The operation to remove the 114,000 ton capsized cruise ship off the coast of Giglio will begin in the next few days. It is expected to cost around $300 million and will be the largest refloat attempt in history.
President of Titan Salvage, Richard Habib, said “This is the largest ship removal by weight in history. The magnitude of the job is unprecedented. But we feel confident that we can do it and do it safely, with the least disturbance to the environment and the economy of Giglio.”
The ship will be pulled into an upright position by cranes, refloated and then towed to the Italian mainland where she will be broken up.
“We hope to complete our sad search during the recovery of the vessel,” said Franco Gabrielli, the head of Italy’s civil protection agency.
Many bodies were recovered from the stricken vessel but there are still people missing including an Indian national and Italian national.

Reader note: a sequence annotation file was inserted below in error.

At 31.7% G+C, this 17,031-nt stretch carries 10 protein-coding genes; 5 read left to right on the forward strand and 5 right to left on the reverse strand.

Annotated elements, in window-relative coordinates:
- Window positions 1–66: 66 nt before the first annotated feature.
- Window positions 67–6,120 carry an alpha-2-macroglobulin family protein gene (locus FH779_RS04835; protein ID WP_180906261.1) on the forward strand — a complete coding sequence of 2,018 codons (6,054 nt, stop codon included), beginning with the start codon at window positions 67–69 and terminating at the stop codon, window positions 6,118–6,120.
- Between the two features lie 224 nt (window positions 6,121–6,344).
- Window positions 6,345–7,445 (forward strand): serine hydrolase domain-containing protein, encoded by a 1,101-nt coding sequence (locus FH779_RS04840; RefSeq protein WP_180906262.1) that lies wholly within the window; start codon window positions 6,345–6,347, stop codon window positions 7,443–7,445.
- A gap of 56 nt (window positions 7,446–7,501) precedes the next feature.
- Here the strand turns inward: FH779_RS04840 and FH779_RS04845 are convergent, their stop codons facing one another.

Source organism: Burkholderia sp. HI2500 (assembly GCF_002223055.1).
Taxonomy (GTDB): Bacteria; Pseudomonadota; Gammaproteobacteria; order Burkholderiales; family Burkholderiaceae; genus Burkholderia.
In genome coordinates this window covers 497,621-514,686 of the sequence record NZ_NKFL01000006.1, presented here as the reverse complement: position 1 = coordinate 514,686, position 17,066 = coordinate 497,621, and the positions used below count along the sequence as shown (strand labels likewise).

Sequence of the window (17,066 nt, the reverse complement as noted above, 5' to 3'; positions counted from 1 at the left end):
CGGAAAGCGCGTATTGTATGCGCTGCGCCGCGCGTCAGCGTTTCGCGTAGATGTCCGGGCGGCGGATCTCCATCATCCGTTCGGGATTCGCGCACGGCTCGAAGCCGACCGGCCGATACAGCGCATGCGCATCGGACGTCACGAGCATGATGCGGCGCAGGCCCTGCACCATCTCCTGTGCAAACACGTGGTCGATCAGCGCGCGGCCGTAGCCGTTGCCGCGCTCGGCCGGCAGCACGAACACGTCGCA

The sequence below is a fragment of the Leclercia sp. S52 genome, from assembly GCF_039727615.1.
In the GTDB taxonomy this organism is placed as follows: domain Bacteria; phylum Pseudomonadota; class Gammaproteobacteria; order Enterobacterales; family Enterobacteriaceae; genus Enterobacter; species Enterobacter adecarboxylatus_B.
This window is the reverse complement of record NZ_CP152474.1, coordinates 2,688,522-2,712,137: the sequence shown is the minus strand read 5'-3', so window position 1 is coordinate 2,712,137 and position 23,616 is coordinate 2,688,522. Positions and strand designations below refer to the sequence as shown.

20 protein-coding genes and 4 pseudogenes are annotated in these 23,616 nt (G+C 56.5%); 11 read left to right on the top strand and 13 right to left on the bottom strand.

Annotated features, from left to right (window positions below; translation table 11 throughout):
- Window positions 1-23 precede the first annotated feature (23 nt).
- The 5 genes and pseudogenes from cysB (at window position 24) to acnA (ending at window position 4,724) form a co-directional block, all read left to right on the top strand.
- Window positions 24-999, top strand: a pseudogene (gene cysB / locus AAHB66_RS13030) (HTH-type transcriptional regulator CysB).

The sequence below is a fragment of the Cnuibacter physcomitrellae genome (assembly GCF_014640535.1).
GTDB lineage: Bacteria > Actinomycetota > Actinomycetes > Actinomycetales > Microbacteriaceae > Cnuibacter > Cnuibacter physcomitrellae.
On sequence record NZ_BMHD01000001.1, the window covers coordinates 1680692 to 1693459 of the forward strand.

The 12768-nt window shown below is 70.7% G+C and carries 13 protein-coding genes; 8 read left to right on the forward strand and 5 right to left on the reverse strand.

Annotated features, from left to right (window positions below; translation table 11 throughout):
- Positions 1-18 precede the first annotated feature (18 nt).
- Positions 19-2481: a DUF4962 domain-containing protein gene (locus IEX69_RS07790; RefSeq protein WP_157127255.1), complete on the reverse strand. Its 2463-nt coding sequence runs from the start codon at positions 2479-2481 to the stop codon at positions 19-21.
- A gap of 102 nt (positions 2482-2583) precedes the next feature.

A panel of large yet empty metal boxes will then be soldered to the exposed port side of the ship. Once this is complete the cranes will be sued to roll the vessel into a natural upright position on the platform. This is then where the metal boxes play their part. As they tilt into the water, water will be pumped into them in order to help the ship’s movement. Cables attached to the land will also ensure she does not slide off her platform.
Richard Habib commented “The rolling of the vessel and the subsequent refloating will be the most risky moments of the operation,” Asked if he had a plan B should the scheme fail, he replied: “We think it is going to work, there is no plan B”.
Once the vessel is upright the salvage team will then attach another panel of the same metal boxes to her starboard side. Water again will be pumped into these which will prompt the ship to once again float and she will be towed to the mainland.
Habib also said they would be continuously monitoring the water around the vessel in order to ensure decomposed foods and detergents are not leaking out. Tests so far show the water is clean.
The next hearing in Captain Francesco Schettino’s trial is scheduled for July 21st.
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